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Transforming a MATLAB Program into a GUI Tool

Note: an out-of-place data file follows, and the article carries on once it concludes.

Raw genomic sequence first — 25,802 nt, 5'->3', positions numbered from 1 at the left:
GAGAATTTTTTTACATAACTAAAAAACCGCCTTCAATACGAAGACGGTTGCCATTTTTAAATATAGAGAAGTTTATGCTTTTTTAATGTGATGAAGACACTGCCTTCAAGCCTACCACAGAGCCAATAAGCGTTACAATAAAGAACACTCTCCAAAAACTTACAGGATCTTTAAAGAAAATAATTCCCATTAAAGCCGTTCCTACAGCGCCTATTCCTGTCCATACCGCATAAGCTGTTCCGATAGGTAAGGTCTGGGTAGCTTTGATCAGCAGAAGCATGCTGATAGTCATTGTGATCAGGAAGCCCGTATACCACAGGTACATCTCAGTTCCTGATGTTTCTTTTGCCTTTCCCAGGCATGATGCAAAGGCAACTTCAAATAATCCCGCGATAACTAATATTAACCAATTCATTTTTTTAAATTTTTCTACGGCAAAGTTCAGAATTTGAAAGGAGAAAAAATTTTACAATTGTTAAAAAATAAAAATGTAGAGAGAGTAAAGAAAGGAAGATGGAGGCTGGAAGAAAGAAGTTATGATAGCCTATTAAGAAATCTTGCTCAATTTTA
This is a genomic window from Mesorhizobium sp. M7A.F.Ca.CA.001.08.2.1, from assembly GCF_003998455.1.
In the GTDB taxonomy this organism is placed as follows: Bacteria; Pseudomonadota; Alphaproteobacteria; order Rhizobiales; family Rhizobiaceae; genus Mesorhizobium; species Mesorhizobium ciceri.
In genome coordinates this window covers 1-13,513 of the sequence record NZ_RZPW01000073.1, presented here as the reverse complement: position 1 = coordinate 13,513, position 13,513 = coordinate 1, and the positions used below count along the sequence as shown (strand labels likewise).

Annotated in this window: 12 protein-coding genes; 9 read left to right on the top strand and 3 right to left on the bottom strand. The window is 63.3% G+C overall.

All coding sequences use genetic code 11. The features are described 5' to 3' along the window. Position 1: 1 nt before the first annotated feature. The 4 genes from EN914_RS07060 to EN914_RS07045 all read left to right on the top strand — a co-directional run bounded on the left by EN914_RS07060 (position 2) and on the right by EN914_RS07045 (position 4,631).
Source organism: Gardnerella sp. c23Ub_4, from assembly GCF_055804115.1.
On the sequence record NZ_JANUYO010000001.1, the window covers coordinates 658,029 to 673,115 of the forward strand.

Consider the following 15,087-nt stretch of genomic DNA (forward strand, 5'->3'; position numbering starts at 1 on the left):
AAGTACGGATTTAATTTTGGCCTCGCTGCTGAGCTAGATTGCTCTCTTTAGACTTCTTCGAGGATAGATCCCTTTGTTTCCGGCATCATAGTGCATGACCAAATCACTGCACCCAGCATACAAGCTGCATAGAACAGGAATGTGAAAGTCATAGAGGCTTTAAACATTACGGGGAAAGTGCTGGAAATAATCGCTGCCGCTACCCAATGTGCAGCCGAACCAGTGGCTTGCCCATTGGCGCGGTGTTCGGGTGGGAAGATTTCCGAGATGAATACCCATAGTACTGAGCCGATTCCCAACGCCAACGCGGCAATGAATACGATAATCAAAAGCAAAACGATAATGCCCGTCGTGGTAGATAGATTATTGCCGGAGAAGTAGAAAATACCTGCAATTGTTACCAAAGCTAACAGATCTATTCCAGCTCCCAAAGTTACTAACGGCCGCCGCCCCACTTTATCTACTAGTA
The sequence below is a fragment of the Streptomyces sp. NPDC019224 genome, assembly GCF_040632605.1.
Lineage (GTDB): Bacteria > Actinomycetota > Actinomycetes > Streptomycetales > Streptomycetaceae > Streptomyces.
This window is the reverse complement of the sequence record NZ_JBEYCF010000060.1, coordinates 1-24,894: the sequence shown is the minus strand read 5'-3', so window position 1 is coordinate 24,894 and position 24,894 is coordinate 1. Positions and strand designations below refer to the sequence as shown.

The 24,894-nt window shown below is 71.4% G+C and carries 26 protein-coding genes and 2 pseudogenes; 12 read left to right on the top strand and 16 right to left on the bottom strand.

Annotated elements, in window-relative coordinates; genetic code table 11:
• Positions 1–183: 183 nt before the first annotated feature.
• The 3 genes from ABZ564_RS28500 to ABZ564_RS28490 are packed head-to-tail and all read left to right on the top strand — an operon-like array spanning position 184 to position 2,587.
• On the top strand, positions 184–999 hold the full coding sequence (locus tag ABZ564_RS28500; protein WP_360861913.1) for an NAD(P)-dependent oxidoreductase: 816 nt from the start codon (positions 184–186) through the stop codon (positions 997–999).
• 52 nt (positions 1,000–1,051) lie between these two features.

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LENT c10.tex 28/11/2012 15: 36 Page 165 Transforming a MATLAB Program into a GUI Tool 10.1 Creating a GUI tool step by step 10.2 Further GUI design considerations CHAPTER 10 Let’s suppose we have developed a model for a system we want to study. The system could be a physical system modeled by the relevant physical laws, e.g., Newton’s second law of motion, the Schrödinger equation, Kirchoff’s circuit laws, Maxwell’s equation, or chemical reaction-rate equations. It could also be a financial, sociological, or economic system model. In any case, the model needs to be expressed in a mathematically precise form. The model will consist of mathematical relations—these could be algebraic equations, differential equations, matrix algebra, and so forth. The model will also have some parameters that characterize the specific characteristics of a particular system, e.g., masses, voltages, concentrations, spring constants, or initial velocities. The first task is to capture the mathematical model in a computational model expressed as a MATLAB program. This can often be a MATLAB script or function, which may call other user-written functions. Going from a model expressed mathematically to a computational model is itself challenging and involves some careful thinking about what one knows at the outset, what one doesn’t know, and how the relevant mathematics can be used to connect the two. The mathematical model must be transformed into a computational algorithm—a series of well-defined steps that proceeds from known quantities to find the desired unknown quantities. It also involves constructing the appropriate MATLAB data structures (e.g., numbers, arrays, strings, logical variables) to represent relevant quantities. One must make at least preliminary decisions about how the calculated results are to be displayed to the user. This could be a single number, a set of plots, or an animation. Often, the model performance can be compared to experimental data, a comparison that may allow refinement, or rejection, of the model. The previous several chapters have been designed to enable you to make such a computational model. It takes a reasonable amount of practice to get good at it. Proficiency is also helped by experience in solving problems in several domains. The purpose of this chapter is to describe how, given a successful (debugged) program— we will assume it’s in the form of a MATLAB script—one can construct a graphical user interface (GUI) and connect it to the program. The result of this process we call a MATLAB GUI tool. The tool allows the user to change both the parameters of the the model, and the way in which the results are displayed. The user can interact with the model through graphical objects like sliders and textboxes, and see the results in accessible and revealing graphical representations. A well-designed tool makes it easy for the user to explore the system behavior, gaining intuition and insight into the way the modeled system behaves. 165 www.it-ebooks.info LENT 166 c10.tex CHAPTER 10 28/11/2012 15: 36 Page 166 Transforming a MATLAB Program into a GUI Tool This is the purpose of the GUI tool; it’s a tool built to enable exploration that increases understanding. In the last chapter we introduced the GUIDE program for making GUIs, and learned how to communicate with GUI objects using the get and set commands. In this chapter we will describe a step-by-step procedure for transforming an existing MATLAB script into a GUI tool using GUIDE. The procedure described here does not cover every type of GUI tool that could be built. It will go a long way, however, and it will enable you to build a variety of very useful tools to explore the behavior of rather sophisticated computational models in a great variety of problem domains. We will, of course, start simply and add gradually. It is helpful to state the structure of the approach at the outset. The basic steps are shown below. Step 0: Write and debug the program that realizes the computational model as a MATLAB script file. Step 1: Plan the GUI. Design the layout and determine which variables are set through the GUI and how they are presented to the user. Design the output display. Step 2: Create the GUI with GUIDE. This will result in the GUIDE-generated *.fig and the GUI tool *.m files. Step 3: Transform the program into an appropriate function, called the “primary model function,” which will be invoked from within the GUI tool code. Step 4: Connect the function to the GUI. Add calls from the GUI tool code to the primary model function and synchronize the GUI objects. 10.1 Creating a GUI tool step by step Step 0: Write and debug the program In the interest of making the basic process clear, we consider a very simple model that consists of simply evaluating a mathematical function and plotting it appropriately. The following program will serve as our initial model program. %% plotDampedEfield % plot a damped sinusoidal electric field % with skin depth a % domain is 0 to 10 microns %% set parameters a=3; % skin depth (microns) E0=12; % magnitude of field at x=0 (V/micron) lambda=1; % period of oscillation (microns) xmin=0; xmax=10; Nx=200; www.it-ebooks.info LENT c10.tex 28/11/2012 15: 36 Page 167 10.1 Creating a GUI tool step by step %% initialize arrays x=linspace(xmin, xmax, Nx); E=zeros(1,Nx); %% calculate field k=2*pi/lambda; E=E0*cos(k*x).*exp(-x/a); %% plot results plot(x,E); axis([xmin, xmax, -E0, E0]); xlabel('x (microns)'); ylabel('E(V/micron)'); grid on The program above models the exponential damping of an electric field in a slightly conductive dielectric medium. (It doesn’t matter whether or not you know exactly what that means—the key here is the structure of the program.) Mathematically, the model amounts to simply tabulating the values of an exponentially damped sinusoid on a grid of x-values. We are keeping it simple to focus on the structure of the process rather than the physics or algorithms involved in the model. We’ve chosen to represent the function using two MATLAB vectors, x and E, as the key data structures. Notice that the program is broken up into four sections. There are clear blocks for (a) setting input parameters, (b) initializing arrays, (c) performing the calculation, and (d) displaying the results. Throughout this text, pulling numerical parameters up to the front of the program has been encouraged by admonition and example. This practice is all the more helpful when attaching the GUI to form a tool. Step 1: Plan the GUI The first step in actually making a GUI tool is planning the GUI. This is a process of design, which means there is not a single right answer and it’s okay to start with one design and decide to improve or alter it later. The key decision is which parameters to expose in the GUI. Looking at the program above, notice that there are six parameters set in the first executable section of the code: a, E0, lambda, xmin, xmax, and Nx. Which of these does one want the user of the tool to be able to alter through the graphical interface? Of course, one could decide that all should be GUI-exposed, but typically the purpose of the GUI is to allow the user to explore some of the parameter space of the problem but not necessarily all of it. The downside of exposing too much is a cluttered interface and the opportunity for the user to wander into a confusing part of parameter space. Notice that the parameters here naturally separate into two classes: the physical parameters a, E0, and lambda, and computational parameters xmin, xmax, and Nx. The latter change how the output is displayed, while the former reflect the underlying physics of the problem. Frequently one wants to select good computational parameters, and not expose them in www.it-ebooks.info 167 LENT 168 c10.tex CHAPTER 10 28/11/2012 15: 36 Page 168 Transforming a MATLAB Program into a GUI Tool skin depth a (microns) depthSlider plotAxes 3.0 depthText Damped E-Field Tool author F I G U R E 10.1 Basic plan for DampedEfieldTool. the GUI, so the user can focus on the model’s behavior and not be concerned with its implementation. For this example we decide to expose only the skin depth a that controls the strength of the exponential damping and leave the other numbers fixed by the program. That means that we want the user to be able to easily change a and see the result. We’ll choose a common GUI motif and use a synchronized slider and textbox to let the user control a, and an axes object on which to plot the resulting damped field. It’s often a good idea to actually sketch out the rough layout for the tool we want to build, before even starting up GUIDE. We decide on the name of the tool file, DampedEfieldTool, and include a more readable name on the tool, as well as credit for the author. It’s very helpful to decide on the Tag names for the GUI objects, and keep to the convention that the names have the form recommended in the preceding chapter: The “quantity name” should express either the variable associated with the element or the physical quantity itself. The “ObjectClass” is just a shorthand for precisely the sort of object it is. Examples of good Tag names are: xinitText, vinitSlider, animationCheckbox, methodPopup, plotPopup, componentListbox, or velocityOutputText. The most common error in this process is inconsistently spelling the Tag names. It is hugely helpful to stick to a naming convention, and this has proven to be a good one. More planning notes might include: what exactly is going to be plotted, the plotting domain (here the interval x = [xmin, xmax]), the minimum and maximum for each slider, and the initial value each parameter will have. Here we decide that initially the skin depth a will be set to 3 and widthSlider will go from 0 to 20 (Min and Max). Step 2: Create the GUI with GUIDE Now we can use GUIDE to lay out the graphical objects we need. Drag objects from the palette and position and size them according to the planned GUI layout. The initial layout is shown in Figure 10.2 for this example. www.it-ebooks.info LENT c10.tex 28/11/2012 15: 36 Page 169 10.1 Creating a GUI tool step by step F I G U R E 10.2 Initial layout for DampedEfieldTool in GUIDE. Next, set properties for each object using the Property Inspector. Double-click on each object in turn to edit its properties. For this example, Edit the slider label static text object: • Change FontSize to 12. • Click on the edit text icon near the String property and enter a two-line label: “skin depth a (microns).” See Figure 10.3. • Adjust the size of the object for readability. Edit the slider: • Change the Tag to “depthSlider.” • Change Max to 20. • Change Value to 3. Edit the textbox under the slider: • Change the Tag to “depthText.” • Change FontSize to 12. • Change String to “3” to match the value of the slider. • Adjust the size of the object (with the mouse) for readability. www.it-ebooks.info 169 LENT 170 c10.tex CHAPTER 10 28/11/2012 15: 36 Page 170 Transforming a MATLAB Program into a GUI Tool F I G U R E 10.3 Entering a multiline label as the String property. Edit the axes object: • Change the Tag to “plotAxes.” Edit the static text which functions as the tool title: • Change FontSize to 30. • Change String to “Damped E-Field Tool.” • Adjust the size of the object for readability. Edit the static text for the tool author: • Change String to your name. • Adjust the size of the object for readability. There is no need to set meaningful Tag names for objects that simply serve as labels. The objects that are crucial in this example are the slider, the associated textbox, and the axes object. Each will need to be addressed by the program, so we want to make sure they have clear Tag names, which will end up as field names in the handles structure. In GUIDE, save the GUI as DampedEfieldTool; GUIDE will generate the figure file DampedEfieldTool.fig and the m-file DampedEfieldTool.m, which will automatically be loaded into the Editor. The m-file will be edited in Step 4 below. Step 3: Transform the program into an appropriate function. a. Transform the script into a function. Load the working script file into the MATLAB editor and save the file under a new name that ends with the letter “F” (for “function”). In this example, the program was named plotDampedEfield, so it should be saved as a file with the name plotDampedEfieldF. This is the primary model function. www.it-ebooks.info LENT c10.tex 28/11/2012 15: 36 Page 171 10.1 Creating a GUI tool step by step Edit the first line of the new file so that it becomes a function declaration with the argument handles. In this example that means the first line should be: function plotDampedEfieldF(handles) b. Replace the assignment statements for those variables that should be exposed in the GUI with appropriate get commands. For this example, the plan is to expose the skin depth a. So the existing assignment statement a=3; should be replaced by a command that gets the value from the Value property of the depthSlider object. a=get(handles.depthSlider, 'Value'); Here it can be assumed that the slider has the up-to-date value of a. Synchronization of the slider value with the value in the textbox will be the responsibility of the GUI code (here DampedEfieldTool.m), which will be edited later. c. Direct graphical output to the appropriate axes object. By default, plot statements and related graphical statements will direct MATLAB to do the plotting on the current figure. This may or may not have the desired result. To assure that the plotting happens on the axes object of the GUI tool, add the handle of the axes object to the argument list of the plotting command. Most plotting-related commands will take the handle to an axes object as the first argument. For example, the command in the original program plot(x,E); should be replaced by plot(handles.plotAxes, x, E); For brevity, it is often easier to store the handle in a variable with a shorter name. So, for example, one might do the following. hax=handles.plotAxes; plot(hax, x, E); axis(hax, [xmin, xmax, -E0, E0]); xlabel(hax, 'x (microns)'); ylabel(hax, 'E(V/micron)'); grid(hax, 'on'); www.it-ebooks.info 171 LENT 172 c10.tex CHAPTER 10 28/11/2012 15: 36 Page 172 Transforming a MATLAB Program into a GUI Tool Although in this example there is only one axes object, frequently it’s helpful to have two or more axes objects in the GUI and direct the appropriate commands to each. A hypothetical example in a different context—plotting position on one axes object and energy on a second axes object—is shown as follows: hax=handles.positionAxes; haxe=handles.energyAxes; %% plot the position as a function of time on one axes plot(hax, t, x); axis(hax, [tmin, tmax, xmin, xmax]); xlabel(hax, 't (seconds)'); ylabel(hax, 'x(m)'); %% plot the Energy as a function of time on another axes plot(haxe, t, E); axis(haxe, [tmin, tmax, Emin, Emax]); xlabel(haxe, 't (seconds)'); ylabel(haxe, 'E(J)'); Back to the task of transitioning from a working program to a GUI tool. We started in the current example with the program plotDampedField shown on page 166. We’ve made three types of changes: (a) changed it from a script into a function, (b) changed the assignment statement for the variable a so that it gets the value from the slider, and (c) directed the plotting statements explicitly to the axes object. The result is the following function; the altered lines are shown in bold. function plotDampedEfieldF(handles) % plot a damped sinusoidal electric field % with skin depth a % domain is 0 to 10 microns % Author: T.A. Edison %% set parameters % skin depth (microns) a=get(handles.depthSlider,'Value'); E0=12; % magnitude of field at x=0 (V/micron) lambda=1; % period of oscillation (microns) xmin=0; xmax=10; Nx=200; %% initialize arrays x=linspace(xmin, xmax, Nx); E=zeros(1, Nx); www.it-ebooks.info LENT c10.tex 28/11/2012 15: 36 Page 173 10.1 Creating a GUI tool step by step %% calculate field k=2*pi/lambda; E=E0*cos(k*x).*exp(-x/a); %% plot results hax=handles.plotAxes; plot(hax, x, E); axis(hax, [xmin, xmax, -E0, E0]); xlabel(hax, 'x (microns)'); ylabel(hax, 'E(V/micron)'); grid(hax, 'on'); Step 4: Connect the function to the GUI The main GUI tool code is the file DampedEfieldTool.m, which was generated automatically by GUIDE and is loaded in the Editor (if not, please open it in the Editor). Run the program as-is by pressing the green Run button on the EDITOR tab. All the parts work but don’t accomplish anything useful. This program now needs to be edited to accomplish three things: a. Synchronize the slider and the associated textbox with each other. b. Execute primary model function plotDampedEfieldF(handles) whenever the user moves the slider or changes the number in the textbox. c. Execute the primary model function when the tool is first run. Examine the file DampedEfieldTool in the Editor. It consists of the following seven functions, only three of which will need to be changed. function function function function function function function DampedEfieldTool DampedEfieldTool_OpeningFcn DampedEfieldTool_OutputFcn depthSlider_Callback depthSlider_CreateFcn depthText_Callback depthText_CreateFcn CHANGE CHANGE CHANGE Altering the slider callback When the user moves the depthSlider and releases it, the function depthSlider_Callback is executed. The function has several arguments, including the handles structure, which we will use to communicate with GUI objects. Since the user has just changed the value of the slider, this function’s tasks are two: update the string shown in the depthText textbox, and then invoke the primary model function plotDampedEfieldF(handles). www.it-ebooks.info 173 LENT 174 c10.tex CHAPTER 10 28/11/2012 15: 36 Page 174 Transforming a MATLAB Program into a GUI Tool Updating the string in the textbox is the same process as was described on page 162. We add a fourth step to automatically invoke the primary model function with the new value. • Get the value of the slider. • Create the corresponding string. • Then set the String property of the textbox to this newly created string. • Finally, execute the function plotDampedEfieldF(handles) to recalculate and replot using the new value. Recall that within plotDampedEfieldF the new value of the width will be obtained (using get) from the widthSlider. The fully filled-out callback function for the slider now looks like this: function depthSlider_Callback(hObject, eventdata, handles) % a=get(handles.depthSlider, 'Value'); astr=num2str(a); set(handles.depthText, 'String', astr) plotDampedEfieldF(handles); Altering the textbox callback When the user edits the text in depthText and either presses or clicks somewhere else, the function depthText_Callback is executed. Since the user has just changed the string in the textbox, this function’s tasks are two: update the value of the depthSlider object to reflect the new value, and then invoke the function plotDampedEfieldF(handles). Updating the value of the slider is the same process as was described on page 163. Again, we add a fourth step to automatically invoke the primary model function with the new value. • Get the String of the textbox. • Create the corresponding number, using str2double. • Set the Value property of the slider to this newly calculated number. • Finally, execute the function plotDampedEfieldF(handles) to recalculate and replot using the new value. The fully filled-out callback function for the textbox now looks like this: function depthText_Callback(hObject, eventdata, handles) % astr=get(handles.depthText, 'String'); a ...